Innovations in Web Accessibility:
Reviewing the Last Decade and Identifying Transformative Opportunities
- To identify significant innovations in Web accessibility which
have arisen during the last decade.
- To explain the problem that each innovation addresses, in its
proper historical context.
- To outline the solution offered.
- To indicate further research opportunities that the solution
suggests, e.g., extensions of the technique to address as yet
- The innovations described here are not exhaustive, but each of
them constitutes, in my view, a fundamental advance in Web
- Some of these innovations consist in the application to the Web
of design strategies used successfully elsewhere, for example to make
graphical user interfaces accessible to users of assistive
- Other innovations, such as personal needs and preferences
profiles, are new ideas that depart from the paradigm of making a
single user interface accessible to all.
- Standards for Web accessibility are now starting to be applied
see Guidance on Applying
WCAG 2.0 to Non-Web Information and Communications Technologies (WCAG2ICT).
Research and Standardization
- The Web is defined by technical standards.
- Innovative research into Web accessibility tends to be
introduced into new standards, or revisions of existing standards.
- Innovation occurs in academic or industrial research
facilities, non-profit organizations and collaborative efforts
within standards bodies themselves, for example W3C working groups.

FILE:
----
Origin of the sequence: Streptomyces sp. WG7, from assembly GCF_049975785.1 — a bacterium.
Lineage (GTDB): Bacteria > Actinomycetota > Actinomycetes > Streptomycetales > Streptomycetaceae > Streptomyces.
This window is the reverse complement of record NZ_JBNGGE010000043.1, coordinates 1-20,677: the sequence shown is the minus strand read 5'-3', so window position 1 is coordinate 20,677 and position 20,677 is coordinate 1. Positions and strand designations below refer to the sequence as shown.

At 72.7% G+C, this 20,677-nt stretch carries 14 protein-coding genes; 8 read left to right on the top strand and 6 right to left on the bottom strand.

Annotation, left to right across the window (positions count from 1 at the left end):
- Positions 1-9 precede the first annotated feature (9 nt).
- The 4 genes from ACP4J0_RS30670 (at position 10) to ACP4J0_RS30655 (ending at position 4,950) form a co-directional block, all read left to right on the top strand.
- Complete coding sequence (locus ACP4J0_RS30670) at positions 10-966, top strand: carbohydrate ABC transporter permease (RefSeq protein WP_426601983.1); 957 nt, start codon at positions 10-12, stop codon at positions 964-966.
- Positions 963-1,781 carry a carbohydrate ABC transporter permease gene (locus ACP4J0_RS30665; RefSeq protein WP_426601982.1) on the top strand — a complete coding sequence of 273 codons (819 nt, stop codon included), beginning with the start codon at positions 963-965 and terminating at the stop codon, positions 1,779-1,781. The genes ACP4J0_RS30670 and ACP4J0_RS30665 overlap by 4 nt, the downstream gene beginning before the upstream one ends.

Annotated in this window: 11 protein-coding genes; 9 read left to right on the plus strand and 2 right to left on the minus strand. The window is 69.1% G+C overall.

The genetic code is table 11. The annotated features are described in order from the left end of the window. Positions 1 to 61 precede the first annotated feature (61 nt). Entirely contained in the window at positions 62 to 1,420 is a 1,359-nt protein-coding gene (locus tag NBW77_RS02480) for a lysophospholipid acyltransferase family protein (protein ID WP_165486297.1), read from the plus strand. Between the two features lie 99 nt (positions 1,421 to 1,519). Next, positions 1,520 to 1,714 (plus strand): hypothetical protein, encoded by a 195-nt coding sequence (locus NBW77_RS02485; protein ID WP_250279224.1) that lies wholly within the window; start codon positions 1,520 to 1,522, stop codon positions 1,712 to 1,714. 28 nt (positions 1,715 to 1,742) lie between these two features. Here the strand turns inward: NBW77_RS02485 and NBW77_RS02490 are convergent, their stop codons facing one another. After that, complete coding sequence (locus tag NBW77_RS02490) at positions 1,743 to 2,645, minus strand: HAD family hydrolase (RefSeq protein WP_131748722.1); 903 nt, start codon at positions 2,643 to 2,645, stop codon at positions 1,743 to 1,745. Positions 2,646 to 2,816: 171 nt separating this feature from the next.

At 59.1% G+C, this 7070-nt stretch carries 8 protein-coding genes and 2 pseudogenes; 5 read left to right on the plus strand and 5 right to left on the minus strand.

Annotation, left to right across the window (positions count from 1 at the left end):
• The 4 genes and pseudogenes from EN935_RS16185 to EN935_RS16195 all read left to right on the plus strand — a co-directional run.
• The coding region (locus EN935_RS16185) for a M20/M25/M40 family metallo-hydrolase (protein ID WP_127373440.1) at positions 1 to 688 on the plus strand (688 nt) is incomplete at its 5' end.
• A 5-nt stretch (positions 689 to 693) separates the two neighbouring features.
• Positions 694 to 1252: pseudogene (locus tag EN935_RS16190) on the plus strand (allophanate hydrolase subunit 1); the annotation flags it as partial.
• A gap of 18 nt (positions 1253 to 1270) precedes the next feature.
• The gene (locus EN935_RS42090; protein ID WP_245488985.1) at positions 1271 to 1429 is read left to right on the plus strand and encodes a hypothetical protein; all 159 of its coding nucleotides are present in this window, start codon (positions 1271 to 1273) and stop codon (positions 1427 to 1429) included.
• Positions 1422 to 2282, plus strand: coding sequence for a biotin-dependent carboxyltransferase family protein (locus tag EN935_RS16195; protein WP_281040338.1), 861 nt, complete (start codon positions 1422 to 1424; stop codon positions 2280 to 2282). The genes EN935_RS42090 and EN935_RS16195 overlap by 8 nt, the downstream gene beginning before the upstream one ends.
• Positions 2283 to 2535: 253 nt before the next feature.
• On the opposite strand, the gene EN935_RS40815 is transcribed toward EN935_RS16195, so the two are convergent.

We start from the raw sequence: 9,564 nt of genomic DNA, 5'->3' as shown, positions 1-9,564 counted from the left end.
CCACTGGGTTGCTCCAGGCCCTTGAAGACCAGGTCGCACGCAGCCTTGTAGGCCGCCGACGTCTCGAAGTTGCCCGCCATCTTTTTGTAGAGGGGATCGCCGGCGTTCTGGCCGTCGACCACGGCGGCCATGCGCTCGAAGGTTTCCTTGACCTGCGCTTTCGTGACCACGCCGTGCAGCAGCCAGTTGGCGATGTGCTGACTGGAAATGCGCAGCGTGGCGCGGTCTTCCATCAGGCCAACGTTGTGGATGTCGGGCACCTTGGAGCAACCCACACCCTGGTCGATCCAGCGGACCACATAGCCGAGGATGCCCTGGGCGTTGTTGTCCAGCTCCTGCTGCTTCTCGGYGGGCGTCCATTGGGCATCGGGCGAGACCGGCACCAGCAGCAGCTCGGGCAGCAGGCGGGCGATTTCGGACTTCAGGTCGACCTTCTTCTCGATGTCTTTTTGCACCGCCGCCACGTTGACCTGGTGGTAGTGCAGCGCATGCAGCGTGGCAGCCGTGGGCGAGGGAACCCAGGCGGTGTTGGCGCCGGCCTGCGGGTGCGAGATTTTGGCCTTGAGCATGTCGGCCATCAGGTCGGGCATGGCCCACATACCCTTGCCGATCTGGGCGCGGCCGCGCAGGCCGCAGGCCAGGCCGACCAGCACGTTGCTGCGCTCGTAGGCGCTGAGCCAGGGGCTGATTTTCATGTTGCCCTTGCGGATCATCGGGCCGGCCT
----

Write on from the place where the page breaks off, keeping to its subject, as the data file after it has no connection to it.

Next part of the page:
- W3C standards continue to play a leading role in the development
of new Web-based technologies for improving accessibility.
- Much innovation in Web accessibility in recent years has
responded to the growing needs of educational applications in particular.
The Challenge of Educational Contexts
- Courses and assessment can be delivered online.
- User interfaces may exhibit all the complexity of modern Web
- Examples: messages, online chat, collaboration tools, as well as
the course materials themselves.
- Multimedia may be used extensively.
- The content may be complex: mathematical notation, diagrams,
multiple languages, music notation, phonetic transcription (in linguistics
courses), chemical equations, etc.
- It may be interactive, e.g., simulations, exercises and tests.
- Summary: educational applications present complex challenges for
accessibility that rarely occur elsewhere.
Accessible Rich Internet Applications (ARIA): Characterizing the
- ARIA is one of the most successful accessibility-related
innovations of the last decade.
- It was designed to solve two main problems.
- Dynamic HTML
- The need for improved navigation.
Problem: Dynamic HTML
- User interface components not available in HTML can be
element, an application author may prefer styling or behaviour that
is best achieved by writing a custom user interface control.
- These components are not represented by standard HTML elements such as
- Instead, authors often use general-purpose elements such
A Problem for Assistive Technologies: Accessibility APIs
- Many assistive technologies rely on accessibility APIs.
- A Web browser provides information about the structure and
content of a Web page to an assistive technology (e.g., screen
reader, screen magnifier).
- This is accomplished via an accessibility API supplied by each
underlying operating system.
- The API presents a tree of objects (the desktop, windows, an HTML
document, headings, paragraphs, table cells, lists, links, form
- A screen reader can then present these to the user and respond
appropriately to changes in the UI as the user interacts with it.
standard HTML elements with their intended meanings, and changes
occur in the document as author-supplied scripts responds to the
user's actions to give effect to the behaviour of custom UI controls.
- Therefore, the browser can't forward the necessary information to
an AT via the accessibility API.